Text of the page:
Jessie: Do it twice side to side.
Lii: Do you sign the letter and move slightly for the next letter?
Tigie: That's what I meant.
DrVicars: Right. You move
the letter to the right (about two inches), or relax and reform the
fingers--or you can use a very, very, small bounce (and it isn't so much a
bounce as it is a tiny back and then forward again movement--less than a
half-inch). All three
methods work well, but try to avoid any large bounces of the hand, -- that drives
some people nuts. If you are left handed and you are fingerspelling double letters
then you move your hand to the left instead of the right. Also, while
I'm on the subject of lefties, the "j" curves inward like drawing
a backward "j." Righties draw a normal "j."
Lii: What happens when you accidentally sign the wrong letter? Do you just redo it?
DrVicars: I just redo it. I guess you could wave the hand back and forth in the air
little bit as if "erasing" the letter, but 99 percent of the time it is obvious
to the watcher what you meant so you don't need to worry about spelling errors.
Art: I have a hypercard shareware that shows the ASL alphabet.
DrVicars: That is good. How can the others get a copy of it ?
Art: If people want it, just send me e-mail and I will send it.
[Note: Art sent it and I have posted it.
don't have Hypercard (now called Hyperstudio) on an Apple computer (or clone)-- the hypercard shareware
stack will be of
no use to you.]
Tigie: I've been wondering how to indicate a word is over before the next word when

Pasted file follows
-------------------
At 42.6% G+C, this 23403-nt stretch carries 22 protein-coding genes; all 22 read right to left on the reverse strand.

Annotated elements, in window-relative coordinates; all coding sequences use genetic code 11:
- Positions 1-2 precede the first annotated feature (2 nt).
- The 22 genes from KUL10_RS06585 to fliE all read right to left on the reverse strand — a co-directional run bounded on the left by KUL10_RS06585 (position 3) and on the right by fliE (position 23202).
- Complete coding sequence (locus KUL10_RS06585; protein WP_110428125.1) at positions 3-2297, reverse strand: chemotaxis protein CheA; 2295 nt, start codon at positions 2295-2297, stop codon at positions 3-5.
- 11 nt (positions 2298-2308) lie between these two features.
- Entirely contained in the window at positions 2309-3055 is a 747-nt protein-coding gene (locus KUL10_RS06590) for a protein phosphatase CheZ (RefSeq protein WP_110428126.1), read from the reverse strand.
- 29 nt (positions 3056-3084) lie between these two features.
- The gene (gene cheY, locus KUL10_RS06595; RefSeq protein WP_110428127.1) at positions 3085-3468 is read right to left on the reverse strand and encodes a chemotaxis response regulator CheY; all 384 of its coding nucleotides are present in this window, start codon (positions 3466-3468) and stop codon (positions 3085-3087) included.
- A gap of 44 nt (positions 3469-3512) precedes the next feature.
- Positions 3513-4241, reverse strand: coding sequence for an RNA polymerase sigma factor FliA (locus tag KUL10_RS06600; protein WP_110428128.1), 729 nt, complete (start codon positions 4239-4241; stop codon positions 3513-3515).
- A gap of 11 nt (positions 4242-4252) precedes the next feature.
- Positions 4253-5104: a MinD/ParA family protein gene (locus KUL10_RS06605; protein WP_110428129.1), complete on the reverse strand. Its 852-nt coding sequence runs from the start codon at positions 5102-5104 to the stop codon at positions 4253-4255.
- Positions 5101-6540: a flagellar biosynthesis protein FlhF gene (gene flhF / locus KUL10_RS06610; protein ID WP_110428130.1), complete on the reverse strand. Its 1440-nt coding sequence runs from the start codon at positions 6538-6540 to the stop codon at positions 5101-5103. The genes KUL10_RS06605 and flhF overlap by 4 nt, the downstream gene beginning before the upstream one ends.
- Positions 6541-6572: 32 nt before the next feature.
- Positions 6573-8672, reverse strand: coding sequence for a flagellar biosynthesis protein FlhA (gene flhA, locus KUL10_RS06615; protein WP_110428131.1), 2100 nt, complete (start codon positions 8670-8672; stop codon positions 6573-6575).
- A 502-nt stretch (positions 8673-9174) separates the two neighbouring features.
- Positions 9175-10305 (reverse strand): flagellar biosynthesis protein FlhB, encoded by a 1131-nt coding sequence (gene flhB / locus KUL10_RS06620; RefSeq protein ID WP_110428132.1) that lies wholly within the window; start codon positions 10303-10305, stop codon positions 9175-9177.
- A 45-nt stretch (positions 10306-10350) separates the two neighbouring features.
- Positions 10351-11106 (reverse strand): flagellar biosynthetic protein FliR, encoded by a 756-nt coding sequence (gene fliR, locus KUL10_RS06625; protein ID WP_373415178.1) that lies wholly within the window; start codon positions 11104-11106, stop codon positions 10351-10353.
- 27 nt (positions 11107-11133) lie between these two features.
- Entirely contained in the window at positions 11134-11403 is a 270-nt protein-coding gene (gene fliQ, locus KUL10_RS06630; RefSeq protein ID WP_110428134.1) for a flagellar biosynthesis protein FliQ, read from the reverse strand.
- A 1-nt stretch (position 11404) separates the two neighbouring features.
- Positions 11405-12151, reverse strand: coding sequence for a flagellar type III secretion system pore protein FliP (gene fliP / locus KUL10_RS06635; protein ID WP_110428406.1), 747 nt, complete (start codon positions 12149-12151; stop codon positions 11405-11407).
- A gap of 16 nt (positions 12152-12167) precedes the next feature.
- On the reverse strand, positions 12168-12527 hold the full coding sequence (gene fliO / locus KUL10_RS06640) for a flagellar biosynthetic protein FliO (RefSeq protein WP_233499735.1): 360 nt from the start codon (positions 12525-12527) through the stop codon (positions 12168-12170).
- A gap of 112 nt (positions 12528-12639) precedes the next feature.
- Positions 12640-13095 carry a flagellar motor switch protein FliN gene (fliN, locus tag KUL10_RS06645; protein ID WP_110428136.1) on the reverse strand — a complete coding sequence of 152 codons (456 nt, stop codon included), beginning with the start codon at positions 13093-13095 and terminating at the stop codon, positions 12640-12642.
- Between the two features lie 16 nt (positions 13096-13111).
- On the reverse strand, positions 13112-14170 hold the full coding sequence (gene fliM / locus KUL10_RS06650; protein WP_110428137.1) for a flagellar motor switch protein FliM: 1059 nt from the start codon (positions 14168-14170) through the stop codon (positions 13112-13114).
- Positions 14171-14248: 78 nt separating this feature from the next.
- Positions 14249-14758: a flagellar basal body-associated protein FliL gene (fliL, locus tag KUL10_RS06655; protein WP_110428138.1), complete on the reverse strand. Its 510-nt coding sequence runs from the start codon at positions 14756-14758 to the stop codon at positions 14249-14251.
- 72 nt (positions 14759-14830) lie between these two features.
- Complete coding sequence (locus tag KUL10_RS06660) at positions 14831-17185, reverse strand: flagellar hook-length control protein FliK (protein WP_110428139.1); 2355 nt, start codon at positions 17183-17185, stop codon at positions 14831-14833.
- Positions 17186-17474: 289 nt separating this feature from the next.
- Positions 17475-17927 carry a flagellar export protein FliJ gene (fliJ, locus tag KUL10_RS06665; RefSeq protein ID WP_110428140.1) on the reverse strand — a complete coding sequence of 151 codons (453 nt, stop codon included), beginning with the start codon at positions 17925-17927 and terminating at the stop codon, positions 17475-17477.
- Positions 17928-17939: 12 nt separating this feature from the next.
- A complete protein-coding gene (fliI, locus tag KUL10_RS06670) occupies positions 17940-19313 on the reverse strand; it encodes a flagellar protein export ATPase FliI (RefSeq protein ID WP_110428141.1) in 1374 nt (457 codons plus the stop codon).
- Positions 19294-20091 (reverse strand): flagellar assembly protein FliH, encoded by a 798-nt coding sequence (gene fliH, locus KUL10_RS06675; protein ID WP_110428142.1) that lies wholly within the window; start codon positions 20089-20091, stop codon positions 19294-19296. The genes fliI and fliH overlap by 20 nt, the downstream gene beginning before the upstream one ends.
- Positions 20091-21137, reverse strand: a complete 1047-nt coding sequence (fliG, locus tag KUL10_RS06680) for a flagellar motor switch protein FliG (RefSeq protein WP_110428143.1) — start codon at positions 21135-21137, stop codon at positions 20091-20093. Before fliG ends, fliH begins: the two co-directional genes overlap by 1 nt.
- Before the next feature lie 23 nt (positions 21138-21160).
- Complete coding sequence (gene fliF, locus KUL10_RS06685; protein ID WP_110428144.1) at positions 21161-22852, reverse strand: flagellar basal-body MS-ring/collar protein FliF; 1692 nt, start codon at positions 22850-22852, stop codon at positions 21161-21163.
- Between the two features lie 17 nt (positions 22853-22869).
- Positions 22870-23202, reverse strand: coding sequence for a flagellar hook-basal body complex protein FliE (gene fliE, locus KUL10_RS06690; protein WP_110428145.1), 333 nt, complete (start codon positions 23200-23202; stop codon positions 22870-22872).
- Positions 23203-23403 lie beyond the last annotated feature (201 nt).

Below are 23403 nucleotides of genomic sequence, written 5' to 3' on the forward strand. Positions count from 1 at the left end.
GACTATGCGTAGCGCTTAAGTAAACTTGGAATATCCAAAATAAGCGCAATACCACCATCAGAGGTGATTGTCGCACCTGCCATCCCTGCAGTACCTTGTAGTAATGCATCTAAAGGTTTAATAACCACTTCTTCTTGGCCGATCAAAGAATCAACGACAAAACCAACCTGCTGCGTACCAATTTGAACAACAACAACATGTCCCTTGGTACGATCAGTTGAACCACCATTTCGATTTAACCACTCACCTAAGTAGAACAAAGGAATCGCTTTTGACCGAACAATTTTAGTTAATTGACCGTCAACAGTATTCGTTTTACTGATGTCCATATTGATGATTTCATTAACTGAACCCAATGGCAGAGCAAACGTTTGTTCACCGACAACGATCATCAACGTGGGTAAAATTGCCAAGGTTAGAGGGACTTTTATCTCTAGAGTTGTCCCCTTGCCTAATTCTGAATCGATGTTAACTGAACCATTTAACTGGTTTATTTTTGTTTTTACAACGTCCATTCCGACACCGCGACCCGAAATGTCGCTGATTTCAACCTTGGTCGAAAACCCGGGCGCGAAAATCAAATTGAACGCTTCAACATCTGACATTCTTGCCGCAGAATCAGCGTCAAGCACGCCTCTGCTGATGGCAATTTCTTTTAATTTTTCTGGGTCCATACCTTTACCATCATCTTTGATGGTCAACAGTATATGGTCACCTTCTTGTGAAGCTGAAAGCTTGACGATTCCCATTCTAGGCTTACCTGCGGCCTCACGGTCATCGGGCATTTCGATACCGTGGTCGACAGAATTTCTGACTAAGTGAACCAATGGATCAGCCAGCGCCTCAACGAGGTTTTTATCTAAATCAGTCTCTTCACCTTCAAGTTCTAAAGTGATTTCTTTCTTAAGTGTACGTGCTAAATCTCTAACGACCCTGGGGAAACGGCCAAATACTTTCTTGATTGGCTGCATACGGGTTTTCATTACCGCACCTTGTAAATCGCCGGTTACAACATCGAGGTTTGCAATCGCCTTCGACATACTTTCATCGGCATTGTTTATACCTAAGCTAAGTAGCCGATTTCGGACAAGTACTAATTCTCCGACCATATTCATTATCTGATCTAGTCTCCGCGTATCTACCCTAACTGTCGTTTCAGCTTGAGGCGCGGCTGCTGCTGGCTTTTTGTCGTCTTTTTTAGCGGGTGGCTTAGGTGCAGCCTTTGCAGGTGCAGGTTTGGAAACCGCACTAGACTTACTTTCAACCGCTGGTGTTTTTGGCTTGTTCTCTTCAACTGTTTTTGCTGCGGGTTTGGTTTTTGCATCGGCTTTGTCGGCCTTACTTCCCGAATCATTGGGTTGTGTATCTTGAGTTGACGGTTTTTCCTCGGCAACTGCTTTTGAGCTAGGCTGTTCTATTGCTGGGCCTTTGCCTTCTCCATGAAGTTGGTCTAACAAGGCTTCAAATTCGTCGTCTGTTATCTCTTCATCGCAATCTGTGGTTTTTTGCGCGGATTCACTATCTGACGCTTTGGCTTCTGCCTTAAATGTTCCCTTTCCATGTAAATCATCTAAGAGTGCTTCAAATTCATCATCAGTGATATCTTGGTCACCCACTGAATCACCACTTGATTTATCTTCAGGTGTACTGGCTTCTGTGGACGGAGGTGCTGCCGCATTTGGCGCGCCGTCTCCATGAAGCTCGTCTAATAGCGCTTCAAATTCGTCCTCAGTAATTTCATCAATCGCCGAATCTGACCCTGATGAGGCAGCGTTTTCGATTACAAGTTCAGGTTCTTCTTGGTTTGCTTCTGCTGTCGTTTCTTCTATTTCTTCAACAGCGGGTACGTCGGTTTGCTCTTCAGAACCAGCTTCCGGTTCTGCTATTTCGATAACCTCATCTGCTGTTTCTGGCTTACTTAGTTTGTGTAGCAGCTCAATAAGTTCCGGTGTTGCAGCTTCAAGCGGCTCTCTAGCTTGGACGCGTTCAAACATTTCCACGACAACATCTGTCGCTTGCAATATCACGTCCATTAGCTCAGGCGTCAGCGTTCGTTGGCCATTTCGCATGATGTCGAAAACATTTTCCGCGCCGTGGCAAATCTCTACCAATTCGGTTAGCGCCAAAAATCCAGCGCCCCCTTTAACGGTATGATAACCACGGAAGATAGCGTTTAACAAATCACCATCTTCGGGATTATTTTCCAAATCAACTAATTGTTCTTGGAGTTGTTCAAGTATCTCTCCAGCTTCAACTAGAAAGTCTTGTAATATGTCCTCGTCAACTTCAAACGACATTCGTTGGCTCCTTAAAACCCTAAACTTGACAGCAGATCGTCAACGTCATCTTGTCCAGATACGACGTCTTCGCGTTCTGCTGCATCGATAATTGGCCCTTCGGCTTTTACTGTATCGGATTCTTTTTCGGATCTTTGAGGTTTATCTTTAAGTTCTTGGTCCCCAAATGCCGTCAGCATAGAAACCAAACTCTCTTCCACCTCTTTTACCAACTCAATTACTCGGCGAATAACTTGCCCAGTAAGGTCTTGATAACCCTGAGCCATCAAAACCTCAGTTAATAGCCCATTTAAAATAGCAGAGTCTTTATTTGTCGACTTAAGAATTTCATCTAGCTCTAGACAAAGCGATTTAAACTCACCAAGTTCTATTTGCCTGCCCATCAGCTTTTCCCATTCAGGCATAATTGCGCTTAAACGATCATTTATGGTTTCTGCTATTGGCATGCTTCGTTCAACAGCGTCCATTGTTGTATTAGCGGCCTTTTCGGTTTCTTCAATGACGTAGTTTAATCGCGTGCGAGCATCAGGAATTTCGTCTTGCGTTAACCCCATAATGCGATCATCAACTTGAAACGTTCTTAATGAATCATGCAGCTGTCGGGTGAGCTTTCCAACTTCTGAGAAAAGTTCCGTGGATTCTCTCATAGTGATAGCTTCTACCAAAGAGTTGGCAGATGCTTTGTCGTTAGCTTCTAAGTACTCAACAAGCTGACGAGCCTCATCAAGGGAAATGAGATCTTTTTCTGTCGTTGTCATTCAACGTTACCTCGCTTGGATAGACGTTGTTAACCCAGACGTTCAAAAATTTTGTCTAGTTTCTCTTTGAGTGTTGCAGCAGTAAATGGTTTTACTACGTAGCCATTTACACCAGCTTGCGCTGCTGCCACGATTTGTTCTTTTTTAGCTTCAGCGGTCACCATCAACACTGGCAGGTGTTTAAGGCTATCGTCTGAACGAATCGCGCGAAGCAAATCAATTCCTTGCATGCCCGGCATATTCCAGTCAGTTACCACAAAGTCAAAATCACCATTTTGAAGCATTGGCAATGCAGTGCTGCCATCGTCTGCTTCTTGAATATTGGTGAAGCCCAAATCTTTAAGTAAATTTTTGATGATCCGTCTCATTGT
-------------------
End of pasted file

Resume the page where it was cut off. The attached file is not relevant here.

DrVicars: Most of the time in ASL spelling is not done for more than a single word
embedded in a sentence. We just use spelling for occasional words, (proper nouns that don't have
signs, peoples names, technical words that don't have signs, etc.)
In general if there is a concept that you need to express but you don't have a sign for
it, you "explain" it. For example: For the color "maroon," instead of
fingerspelling it, you would sign "RED, PURPLE, BROWN, APPROXIMATE." The sign for APPROXIMATE is: A five
hand, palm out, makes a small circular motion (up, right, down, left,) as if waxing a car,
(wax on wax off, grin) Think of having put the above mentioned colors on a piece of paper on the
wall--then smearing the colors together with the palm and fingers of the hand in a
circular motion. You would end up with a maroon color. The other person would understand what you
meant even though he didn't know the English word "maroon." Many people spell
the word then explain it. After you have established the meaning you can just spell it from then